For the second consecutive year, Jonathan Reynolds, a postdoctoral researcher at Los Alamos National Laboratory, is doing his part for the Holiday Toy Drive by making adaptive toys to help ensure children and youth with disabilities can enjoy a toy they may not otherwise be able to play with.
Making toys is Reynolds’ way of participating in the Laboratory’s Holiday Toy Drive — part of this year’s Holiday Giving Campaign, which is currently underway. Last year, the campaign raised $2.7 million to help Northern New Mexico communities, including approximately $24,000 and more than 200 toys for the Toy Drive.
“I started creating adaptive toys a year ago. Just prior to that, I purchased a 3D printer and began making adaptive switches and accessibility tools to support people through the nonprofit website Makers Making Change,” he said.
Playing with toys is, of course, fun, but it is also an important part of childhood development. Often those with disabilities cannot use commercial toys as they were originally designed. For example, they might struggle to press a small button to activate an electronic toy.
“I make toys and adaptive devices because I love helping people,” said Reynolds. “Creating and donating adaptive toys is one way creatives can help support differently abled kids and families, in addition to providing some financial relief, no matter the amount. I can make a 3D-printed version for less than $5 depending on where I get the audio plugs.”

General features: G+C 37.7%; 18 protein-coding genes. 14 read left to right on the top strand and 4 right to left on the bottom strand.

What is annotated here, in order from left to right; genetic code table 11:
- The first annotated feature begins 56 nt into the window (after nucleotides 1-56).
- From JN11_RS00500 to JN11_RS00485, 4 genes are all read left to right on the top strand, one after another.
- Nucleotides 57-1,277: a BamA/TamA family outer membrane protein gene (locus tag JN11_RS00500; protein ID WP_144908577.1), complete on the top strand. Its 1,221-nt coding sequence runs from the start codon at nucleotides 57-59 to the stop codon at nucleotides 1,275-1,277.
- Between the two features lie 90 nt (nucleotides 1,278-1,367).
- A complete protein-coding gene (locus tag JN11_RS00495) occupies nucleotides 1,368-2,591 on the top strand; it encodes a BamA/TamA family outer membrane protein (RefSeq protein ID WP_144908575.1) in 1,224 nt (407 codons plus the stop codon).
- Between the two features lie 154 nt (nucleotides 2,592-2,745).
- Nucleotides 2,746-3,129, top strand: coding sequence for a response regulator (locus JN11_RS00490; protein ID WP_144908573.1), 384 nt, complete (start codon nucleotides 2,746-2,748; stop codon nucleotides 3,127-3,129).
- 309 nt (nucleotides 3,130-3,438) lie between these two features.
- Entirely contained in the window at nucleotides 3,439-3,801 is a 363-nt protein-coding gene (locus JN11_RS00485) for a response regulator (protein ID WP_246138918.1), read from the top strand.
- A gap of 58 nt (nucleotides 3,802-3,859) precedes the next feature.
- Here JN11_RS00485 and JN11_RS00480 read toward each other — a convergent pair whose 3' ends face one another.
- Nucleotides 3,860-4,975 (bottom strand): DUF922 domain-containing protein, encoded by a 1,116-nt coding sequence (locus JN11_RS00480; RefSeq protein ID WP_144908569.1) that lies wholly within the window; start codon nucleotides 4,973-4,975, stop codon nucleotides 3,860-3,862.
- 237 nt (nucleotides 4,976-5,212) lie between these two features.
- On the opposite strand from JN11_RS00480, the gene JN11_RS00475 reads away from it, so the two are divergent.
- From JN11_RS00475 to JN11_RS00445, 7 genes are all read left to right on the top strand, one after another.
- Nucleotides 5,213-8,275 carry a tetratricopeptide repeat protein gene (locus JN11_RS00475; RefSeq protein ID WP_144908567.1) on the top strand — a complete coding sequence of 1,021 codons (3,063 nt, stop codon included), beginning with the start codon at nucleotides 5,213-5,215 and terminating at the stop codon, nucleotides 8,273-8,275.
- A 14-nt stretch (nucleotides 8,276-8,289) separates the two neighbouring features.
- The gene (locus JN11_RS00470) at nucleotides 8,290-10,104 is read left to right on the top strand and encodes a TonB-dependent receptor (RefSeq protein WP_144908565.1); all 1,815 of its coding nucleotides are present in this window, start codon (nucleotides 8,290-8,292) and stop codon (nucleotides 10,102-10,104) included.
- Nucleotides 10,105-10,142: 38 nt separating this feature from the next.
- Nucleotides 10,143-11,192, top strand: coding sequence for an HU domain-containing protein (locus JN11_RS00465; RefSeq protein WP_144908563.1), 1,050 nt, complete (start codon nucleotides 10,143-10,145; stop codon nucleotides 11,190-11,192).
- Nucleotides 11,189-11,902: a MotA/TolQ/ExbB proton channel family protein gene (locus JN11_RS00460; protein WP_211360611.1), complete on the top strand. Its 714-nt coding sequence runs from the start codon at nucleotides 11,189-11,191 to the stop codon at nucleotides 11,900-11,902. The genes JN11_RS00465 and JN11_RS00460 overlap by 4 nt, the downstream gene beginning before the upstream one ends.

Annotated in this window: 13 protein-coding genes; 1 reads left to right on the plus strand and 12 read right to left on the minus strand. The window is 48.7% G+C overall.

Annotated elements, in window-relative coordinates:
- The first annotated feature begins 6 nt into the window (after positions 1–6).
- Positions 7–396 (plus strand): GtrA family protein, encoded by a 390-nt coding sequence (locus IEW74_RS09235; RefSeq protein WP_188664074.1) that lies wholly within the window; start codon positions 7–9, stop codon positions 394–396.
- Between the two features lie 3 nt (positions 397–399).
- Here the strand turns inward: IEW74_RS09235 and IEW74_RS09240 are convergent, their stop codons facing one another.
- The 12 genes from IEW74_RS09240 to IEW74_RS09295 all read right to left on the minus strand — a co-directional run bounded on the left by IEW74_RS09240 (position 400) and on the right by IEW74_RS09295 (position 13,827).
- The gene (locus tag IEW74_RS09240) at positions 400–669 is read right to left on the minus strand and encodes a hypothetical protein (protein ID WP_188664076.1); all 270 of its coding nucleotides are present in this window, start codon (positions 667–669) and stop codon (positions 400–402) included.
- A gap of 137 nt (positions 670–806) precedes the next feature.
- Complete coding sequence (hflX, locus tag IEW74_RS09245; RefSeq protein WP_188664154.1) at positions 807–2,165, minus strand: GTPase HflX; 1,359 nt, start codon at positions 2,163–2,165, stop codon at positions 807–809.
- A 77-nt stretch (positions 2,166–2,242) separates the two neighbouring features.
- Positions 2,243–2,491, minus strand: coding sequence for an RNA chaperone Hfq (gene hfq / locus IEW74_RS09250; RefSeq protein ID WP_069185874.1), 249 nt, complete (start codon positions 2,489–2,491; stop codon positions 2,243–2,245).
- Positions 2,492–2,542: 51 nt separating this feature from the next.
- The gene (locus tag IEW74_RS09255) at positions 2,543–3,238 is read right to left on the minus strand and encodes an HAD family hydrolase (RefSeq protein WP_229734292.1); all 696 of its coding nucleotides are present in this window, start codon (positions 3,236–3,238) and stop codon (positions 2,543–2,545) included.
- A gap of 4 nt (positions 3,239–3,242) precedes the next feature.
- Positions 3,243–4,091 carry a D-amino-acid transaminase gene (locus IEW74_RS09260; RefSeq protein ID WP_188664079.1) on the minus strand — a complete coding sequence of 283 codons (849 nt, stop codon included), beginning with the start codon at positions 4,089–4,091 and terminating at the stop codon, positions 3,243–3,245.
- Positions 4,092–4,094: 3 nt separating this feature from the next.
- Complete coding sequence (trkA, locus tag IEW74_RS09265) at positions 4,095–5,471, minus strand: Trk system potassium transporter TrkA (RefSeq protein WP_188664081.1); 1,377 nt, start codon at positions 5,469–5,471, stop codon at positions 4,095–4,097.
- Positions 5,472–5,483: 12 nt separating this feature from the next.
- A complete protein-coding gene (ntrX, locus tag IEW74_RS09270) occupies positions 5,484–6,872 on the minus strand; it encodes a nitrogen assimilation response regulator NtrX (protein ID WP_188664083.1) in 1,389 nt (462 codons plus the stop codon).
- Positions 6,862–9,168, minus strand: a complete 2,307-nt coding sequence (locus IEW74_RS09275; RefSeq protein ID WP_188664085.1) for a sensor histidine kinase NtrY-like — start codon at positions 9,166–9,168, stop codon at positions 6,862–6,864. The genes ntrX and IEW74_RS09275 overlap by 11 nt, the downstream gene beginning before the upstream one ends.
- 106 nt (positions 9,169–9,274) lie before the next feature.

Adaptive toys can be purchased through a range of outlets, but they are often significantly more expensive and there are fewer options available.
How adaptive toys are made
Most toys can be adapted, depending on your comfort level and ability with electronics. Once an appropriate toy has been chosen, the next step is to buy or create an adaptive switch and then open the toy to locate where the switch needs to be.
Adapting simple on/off switches can be straightforward by cutting the wires and adding them to a new switch that’s easier to use. Toys with more interactions can have more complex circuitry, so Reynolds recommends identifying toys that match your skills.
Other challenges can include dealing with poor quality wiring and matching the correct gauge of wire so the toy’s functionality is maintained.
Give however makes sense
Reynolds uses his skills to adapt toys and make devices for Makers Making Change and its local chapter Nexus Abilities, but he’s aware not everyone can help in the same way.
“As we enter this giving season, we should reflect on how all kids with different abilities can benefit from toy drives,” he said. “If that means buying toys, please do so. If it means donating to a charity that works in this area, please do so. If that means adapting toys, especially if you have the skills and access to a 3D printer, please do that.”
Looking for a helpful resource for interested beginners who need tips on adapting toys? Check out this open-source document for help.